It seems the flow hive is getting renewed attention. As usual, people are taking the least information and making dramatic, emotional cases on them.
If one understands bee biology and behavior, you don’t need to actually have a flow hive to be able to make certain deductions based on descriptions and photos.
First of all, the flow hive is not a new or different kind of hive. It is a customized Langstroth deep box used as a honey super filled with specially designed frames.
So you still have a Langstroth hive that must be inspected and worked like any other Langstroth hive.
The idea of connecting hoses to the frames, breaking the combs and draining honey into containers outside of the hive leads an educated and experienced beekeeper to wonder how much robbing increases or becomes a factor.
The frames are supposedly viewable from the openings in the boxes allowing the beekeeper to see the ends of the frames. Again, an educated and experienced beekeeper wonders how to determine the cells are all capped or what percentage of them is capped without pulling the whole frame out and inspecting both sides. Viewing from only one end of a seated frame will not allow you to confirm honey is ready to be extracted.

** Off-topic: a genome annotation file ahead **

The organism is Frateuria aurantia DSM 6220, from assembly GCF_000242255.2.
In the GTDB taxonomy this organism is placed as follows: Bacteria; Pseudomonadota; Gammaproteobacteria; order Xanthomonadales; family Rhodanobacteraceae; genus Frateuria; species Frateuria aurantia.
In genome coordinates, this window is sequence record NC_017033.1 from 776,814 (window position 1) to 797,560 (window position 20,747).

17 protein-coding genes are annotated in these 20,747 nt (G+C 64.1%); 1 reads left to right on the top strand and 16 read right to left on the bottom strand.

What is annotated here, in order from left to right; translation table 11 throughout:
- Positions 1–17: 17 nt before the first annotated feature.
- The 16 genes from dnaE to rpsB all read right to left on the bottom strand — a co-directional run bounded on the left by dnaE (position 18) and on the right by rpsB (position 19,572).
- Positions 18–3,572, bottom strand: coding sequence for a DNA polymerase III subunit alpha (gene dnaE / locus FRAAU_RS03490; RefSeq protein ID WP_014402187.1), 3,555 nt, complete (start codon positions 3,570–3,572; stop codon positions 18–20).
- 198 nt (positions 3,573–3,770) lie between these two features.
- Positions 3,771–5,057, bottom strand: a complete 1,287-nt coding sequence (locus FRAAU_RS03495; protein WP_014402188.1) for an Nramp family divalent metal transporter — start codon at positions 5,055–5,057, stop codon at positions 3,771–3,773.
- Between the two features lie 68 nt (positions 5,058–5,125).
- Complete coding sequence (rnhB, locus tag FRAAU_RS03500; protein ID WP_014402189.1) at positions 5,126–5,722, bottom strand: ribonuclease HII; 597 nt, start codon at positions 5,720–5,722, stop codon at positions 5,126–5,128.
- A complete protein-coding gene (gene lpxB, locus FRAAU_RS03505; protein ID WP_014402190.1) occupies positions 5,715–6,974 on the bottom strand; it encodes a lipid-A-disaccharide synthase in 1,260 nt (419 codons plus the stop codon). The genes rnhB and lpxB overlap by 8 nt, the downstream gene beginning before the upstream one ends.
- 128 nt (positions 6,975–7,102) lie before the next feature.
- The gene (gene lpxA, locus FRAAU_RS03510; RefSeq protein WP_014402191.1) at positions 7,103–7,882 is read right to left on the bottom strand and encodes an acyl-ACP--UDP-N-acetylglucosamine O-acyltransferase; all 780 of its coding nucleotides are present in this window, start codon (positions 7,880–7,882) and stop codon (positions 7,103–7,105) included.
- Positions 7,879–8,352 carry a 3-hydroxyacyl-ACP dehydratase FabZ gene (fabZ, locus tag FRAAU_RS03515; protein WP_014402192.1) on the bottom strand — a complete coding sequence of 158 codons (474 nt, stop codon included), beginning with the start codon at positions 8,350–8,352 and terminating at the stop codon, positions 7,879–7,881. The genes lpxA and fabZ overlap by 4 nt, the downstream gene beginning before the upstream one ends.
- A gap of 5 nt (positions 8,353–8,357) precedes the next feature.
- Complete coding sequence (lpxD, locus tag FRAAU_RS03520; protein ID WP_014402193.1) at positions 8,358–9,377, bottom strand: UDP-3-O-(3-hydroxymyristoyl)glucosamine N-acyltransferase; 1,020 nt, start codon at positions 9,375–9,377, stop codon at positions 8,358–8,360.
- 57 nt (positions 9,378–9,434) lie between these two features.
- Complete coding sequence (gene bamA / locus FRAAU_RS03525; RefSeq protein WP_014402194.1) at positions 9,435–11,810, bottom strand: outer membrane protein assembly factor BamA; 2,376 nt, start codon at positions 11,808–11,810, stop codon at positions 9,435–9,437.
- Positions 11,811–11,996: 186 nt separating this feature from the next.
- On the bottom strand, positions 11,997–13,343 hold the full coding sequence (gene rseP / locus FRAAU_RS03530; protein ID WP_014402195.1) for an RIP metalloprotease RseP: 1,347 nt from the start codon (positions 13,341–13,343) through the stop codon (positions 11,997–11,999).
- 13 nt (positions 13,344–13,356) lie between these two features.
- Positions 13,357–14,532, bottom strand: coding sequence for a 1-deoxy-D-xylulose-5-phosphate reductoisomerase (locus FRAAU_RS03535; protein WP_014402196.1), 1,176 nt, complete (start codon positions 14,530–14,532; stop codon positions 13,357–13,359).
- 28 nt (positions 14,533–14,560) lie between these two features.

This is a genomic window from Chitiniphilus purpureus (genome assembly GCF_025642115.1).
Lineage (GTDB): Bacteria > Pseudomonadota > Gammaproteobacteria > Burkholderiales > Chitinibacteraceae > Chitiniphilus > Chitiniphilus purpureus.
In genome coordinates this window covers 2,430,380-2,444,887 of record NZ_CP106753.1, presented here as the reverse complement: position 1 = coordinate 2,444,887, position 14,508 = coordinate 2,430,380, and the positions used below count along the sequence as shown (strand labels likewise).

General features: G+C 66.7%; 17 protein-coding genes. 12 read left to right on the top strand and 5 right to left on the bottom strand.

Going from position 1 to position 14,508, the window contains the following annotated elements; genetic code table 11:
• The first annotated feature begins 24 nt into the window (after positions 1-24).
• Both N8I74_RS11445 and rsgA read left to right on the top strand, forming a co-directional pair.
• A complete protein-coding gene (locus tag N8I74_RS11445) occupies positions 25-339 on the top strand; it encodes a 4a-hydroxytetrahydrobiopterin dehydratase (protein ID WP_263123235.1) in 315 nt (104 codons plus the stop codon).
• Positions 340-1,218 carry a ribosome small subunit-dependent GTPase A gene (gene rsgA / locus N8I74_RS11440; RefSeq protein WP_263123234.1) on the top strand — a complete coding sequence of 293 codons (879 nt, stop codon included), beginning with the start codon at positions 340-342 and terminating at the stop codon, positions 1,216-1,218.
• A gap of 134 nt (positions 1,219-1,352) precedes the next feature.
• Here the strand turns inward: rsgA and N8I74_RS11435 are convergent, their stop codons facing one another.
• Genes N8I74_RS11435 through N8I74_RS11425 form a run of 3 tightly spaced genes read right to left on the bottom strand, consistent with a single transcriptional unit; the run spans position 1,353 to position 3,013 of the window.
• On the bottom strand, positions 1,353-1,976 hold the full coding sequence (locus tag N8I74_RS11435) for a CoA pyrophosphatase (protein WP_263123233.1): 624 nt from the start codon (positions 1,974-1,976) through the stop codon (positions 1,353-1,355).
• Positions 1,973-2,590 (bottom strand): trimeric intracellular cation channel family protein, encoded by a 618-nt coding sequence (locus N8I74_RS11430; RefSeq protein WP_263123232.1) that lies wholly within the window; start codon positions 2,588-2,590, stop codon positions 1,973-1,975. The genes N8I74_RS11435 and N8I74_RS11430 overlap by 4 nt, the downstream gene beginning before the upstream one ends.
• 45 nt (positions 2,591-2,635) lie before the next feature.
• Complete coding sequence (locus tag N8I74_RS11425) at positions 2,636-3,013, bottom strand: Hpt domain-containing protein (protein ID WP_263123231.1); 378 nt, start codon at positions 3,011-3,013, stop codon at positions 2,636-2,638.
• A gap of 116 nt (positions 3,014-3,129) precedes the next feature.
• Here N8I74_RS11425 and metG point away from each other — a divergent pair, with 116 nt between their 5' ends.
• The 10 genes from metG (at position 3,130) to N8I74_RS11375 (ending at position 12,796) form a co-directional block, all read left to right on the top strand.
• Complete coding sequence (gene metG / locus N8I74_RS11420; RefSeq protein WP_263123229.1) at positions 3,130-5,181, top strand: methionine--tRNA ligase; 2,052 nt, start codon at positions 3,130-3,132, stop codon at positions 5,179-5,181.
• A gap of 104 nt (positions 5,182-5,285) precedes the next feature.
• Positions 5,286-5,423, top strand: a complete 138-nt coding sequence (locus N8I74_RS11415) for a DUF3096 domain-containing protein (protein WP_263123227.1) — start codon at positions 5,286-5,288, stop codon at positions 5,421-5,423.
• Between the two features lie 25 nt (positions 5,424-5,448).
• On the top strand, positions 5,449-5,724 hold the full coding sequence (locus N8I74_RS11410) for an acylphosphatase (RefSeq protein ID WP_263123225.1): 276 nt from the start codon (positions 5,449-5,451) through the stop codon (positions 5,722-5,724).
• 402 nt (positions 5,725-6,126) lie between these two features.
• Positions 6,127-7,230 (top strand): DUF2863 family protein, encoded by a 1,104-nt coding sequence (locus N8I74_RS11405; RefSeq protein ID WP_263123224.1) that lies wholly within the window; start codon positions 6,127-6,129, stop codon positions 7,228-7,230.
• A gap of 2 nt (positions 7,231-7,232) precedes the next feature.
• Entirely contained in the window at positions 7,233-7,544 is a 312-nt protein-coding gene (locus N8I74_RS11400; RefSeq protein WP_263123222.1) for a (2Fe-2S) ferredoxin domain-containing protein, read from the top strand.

Large, square openings are cut into the custom boxes to allow the tubed to be attached. Any extra openings in the wall of a hive box can allow small pests such as Small Hive Beetles and Varroa mites (though Varroa mites usually enter the hive on the backs of bees), ants, etc…to get into the hive increasing stress on the colony.
The frames themselves are questionable. Made of plastic to resemble fully drawn out combs, many wonder as to how well these plastic frames will withstand northern winters.
Questions about how easily the frames might become clogged have also come to many beekeepers minds.
Once again, you don’t have to actually own or have hands on a flow hive box or frame to think about these things. Knowledge of natural honey bee biology and behavior leads us to these questions and conclusions directly.
Many beekeepers have seen the prices suggested by the makers and have them to be so excessive that purchase wouldn’t make regular use practical or cost efficient. If bee equipment isn’t considered practical, it is often relegated to the novelty and hobbyist realm.
Really all you have is a customized deep Lang super with plastic, fully drawn plastic frames. It looks like fun and something cool to show ones friends and customers.
Ultimately, due to cost and unanswered hive management concerns, it is pretty much an expensive toy.